Senators flooded with record number of calls against Betsy DeVos — ‘one of the worst nominees ever’
The U.S. Senate voted unusually early Friday to advance the nomination of President Donald Trump’s choice for education secretary, who Senate Minority Leader Chuck Schumer described as “one of the worst nominees that has ever been” chosen.
The full vote is expected Monday, and senators expect to get an earful from their constituents over the weekend.
A spokesman for Schumer said the Senate had been flooded with an average of 1.5 million calls a day this week, and Sen. Brian Schatz (D-HA) said Thursday that the previous three days had been the “busiest in Capitol switch board history, by almost double.”
The last three days have been the BUSIEST IN CAPITOL SWITCHBOARD HISTORY. By almost double. This is working. Keep it up and please RT.
— Brian Schatz (@brianschatz) February 2, 2017
Schatz and Sen. Cory Booker (D-NJ) agreed the calls were working, and invited more callers to oppose the billionaire Republican campaign contributor.
Some of their GOP colleagues are feeling the heat, and their constituents have complained they were unable to reach their senators to urge them to vote against DeVos.
But Sen. Lisa Murkowski (R-AK) said the calls had led her to vote against DeVos, and she was joined by Sen. Susan Collins (R-ME).
GOP Sen. Lisa Murkowski says constituent calls to her office against DeVos were a major reason why she is voting against her nomination
— Miranda Green (@Mirandacgreen) February 1, 2017
Teachers unions and progressive activists kicked off the fight against DeVos, but the campaign quickly became grassroots.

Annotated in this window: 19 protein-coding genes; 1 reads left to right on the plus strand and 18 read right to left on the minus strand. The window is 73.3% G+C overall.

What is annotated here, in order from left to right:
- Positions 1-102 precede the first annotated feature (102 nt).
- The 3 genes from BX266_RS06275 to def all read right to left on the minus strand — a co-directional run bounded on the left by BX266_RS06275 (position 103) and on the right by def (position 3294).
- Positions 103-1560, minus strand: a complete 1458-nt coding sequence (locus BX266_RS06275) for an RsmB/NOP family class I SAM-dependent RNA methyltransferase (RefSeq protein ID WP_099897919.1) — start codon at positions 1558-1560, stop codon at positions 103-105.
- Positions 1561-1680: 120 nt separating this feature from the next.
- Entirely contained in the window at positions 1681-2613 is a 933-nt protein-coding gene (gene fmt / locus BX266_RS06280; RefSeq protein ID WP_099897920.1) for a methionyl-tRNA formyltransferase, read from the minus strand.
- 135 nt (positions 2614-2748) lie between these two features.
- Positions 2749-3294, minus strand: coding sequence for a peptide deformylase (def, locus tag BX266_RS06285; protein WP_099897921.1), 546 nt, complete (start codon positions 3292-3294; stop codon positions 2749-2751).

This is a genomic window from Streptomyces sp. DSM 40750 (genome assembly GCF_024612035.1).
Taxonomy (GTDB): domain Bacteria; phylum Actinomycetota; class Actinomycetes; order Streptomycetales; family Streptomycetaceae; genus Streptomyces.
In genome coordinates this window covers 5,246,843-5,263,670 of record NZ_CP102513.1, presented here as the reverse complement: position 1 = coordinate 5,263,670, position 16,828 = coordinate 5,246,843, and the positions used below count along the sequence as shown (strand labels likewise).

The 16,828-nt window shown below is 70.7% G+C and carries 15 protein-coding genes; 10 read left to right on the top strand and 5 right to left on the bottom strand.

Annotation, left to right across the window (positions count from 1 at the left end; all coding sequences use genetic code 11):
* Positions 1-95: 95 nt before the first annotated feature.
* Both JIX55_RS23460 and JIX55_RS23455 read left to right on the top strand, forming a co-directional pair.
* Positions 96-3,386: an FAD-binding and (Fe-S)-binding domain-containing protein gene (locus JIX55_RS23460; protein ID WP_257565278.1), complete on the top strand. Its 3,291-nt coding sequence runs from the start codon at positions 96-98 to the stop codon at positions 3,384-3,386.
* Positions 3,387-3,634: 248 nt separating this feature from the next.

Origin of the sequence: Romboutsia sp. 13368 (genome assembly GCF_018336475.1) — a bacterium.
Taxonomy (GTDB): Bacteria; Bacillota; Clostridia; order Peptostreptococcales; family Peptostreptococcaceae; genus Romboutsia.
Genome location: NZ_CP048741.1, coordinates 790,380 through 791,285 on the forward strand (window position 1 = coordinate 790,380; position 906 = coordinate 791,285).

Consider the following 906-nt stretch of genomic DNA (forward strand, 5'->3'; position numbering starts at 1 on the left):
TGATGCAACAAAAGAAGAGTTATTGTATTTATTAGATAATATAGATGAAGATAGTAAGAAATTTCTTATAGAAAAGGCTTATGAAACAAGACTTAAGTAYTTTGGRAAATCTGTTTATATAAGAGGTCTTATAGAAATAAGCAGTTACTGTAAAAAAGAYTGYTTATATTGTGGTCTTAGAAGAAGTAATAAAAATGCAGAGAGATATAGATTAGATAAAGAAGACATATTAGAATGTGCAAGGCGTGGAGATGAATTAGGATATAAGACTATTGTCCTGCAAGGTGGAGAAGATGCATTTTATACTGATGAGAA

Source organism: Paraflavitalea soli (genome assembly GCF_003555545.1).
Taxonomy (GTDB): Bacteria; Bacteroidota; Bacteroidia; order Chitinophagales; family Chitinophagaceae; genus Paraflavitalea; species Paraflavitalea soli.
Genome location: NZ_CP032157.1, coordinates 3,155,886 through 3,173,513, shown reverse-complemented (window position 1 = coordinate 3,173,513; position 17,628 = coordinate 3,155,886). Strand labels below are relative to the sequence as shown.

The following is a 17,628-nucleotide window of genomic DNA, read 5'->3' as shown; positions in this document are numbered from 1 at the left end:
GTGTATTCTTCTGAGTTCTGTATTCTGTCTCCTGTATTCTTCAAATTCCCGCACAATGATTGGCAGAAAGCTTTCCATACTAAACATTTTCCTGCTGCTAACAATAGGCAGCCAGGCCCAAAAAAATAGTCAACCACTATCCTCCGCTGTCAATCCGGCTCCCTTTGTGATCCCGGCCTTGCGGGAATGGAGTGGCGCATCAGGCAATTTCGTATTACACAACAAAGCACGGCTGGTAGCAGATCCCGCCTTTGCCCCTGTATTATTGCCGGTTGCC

“What we really see is that this has really touched a nerve in the hearts and minds of not just educators but parents, grandparents and community members,” said Mary Kusler, director of government relations for the National Education Association.
Callers are troubled by her longtime support for private school vouchers and total lack of experience with public schools as a professional, parent or student.
Others are concerned that DeVos appears unwilling to enforce the federal Individuals with Disabilities Education Act, which requires states and school districts to provide a free public education to about 6.5 million students with disabilities.
“She didn’t seem to understand that the federal law is the only thing that truly ensures children with disabilities a free and appropriate education,” said Amy Boyne, an Ohio mother who has called her own senators and others. “Yes, there is a lot of fear in the disability community. I just cannot believe someone with her lack of qualifications is going to have so much power.”
The teachers union also reported more than 1 million emails opposing DeVos had been sent through its online form to lawmakers, which nearly quadruples the previous record of 284,000.
With the defections of Murkowski and Collins, DeVos’ confirmation vote is now split 50-50, which would require Vice President Mike Pence to cast the tie-breaking vote in history for a presidential nominee.
The last cabinet nominee to be defeated by senators from the president’s own party was in 1925, when Calvin Coolidge’s attorney general nominee, Charles B. Warren, was rejected in the wake of the Teapot Dome scandal.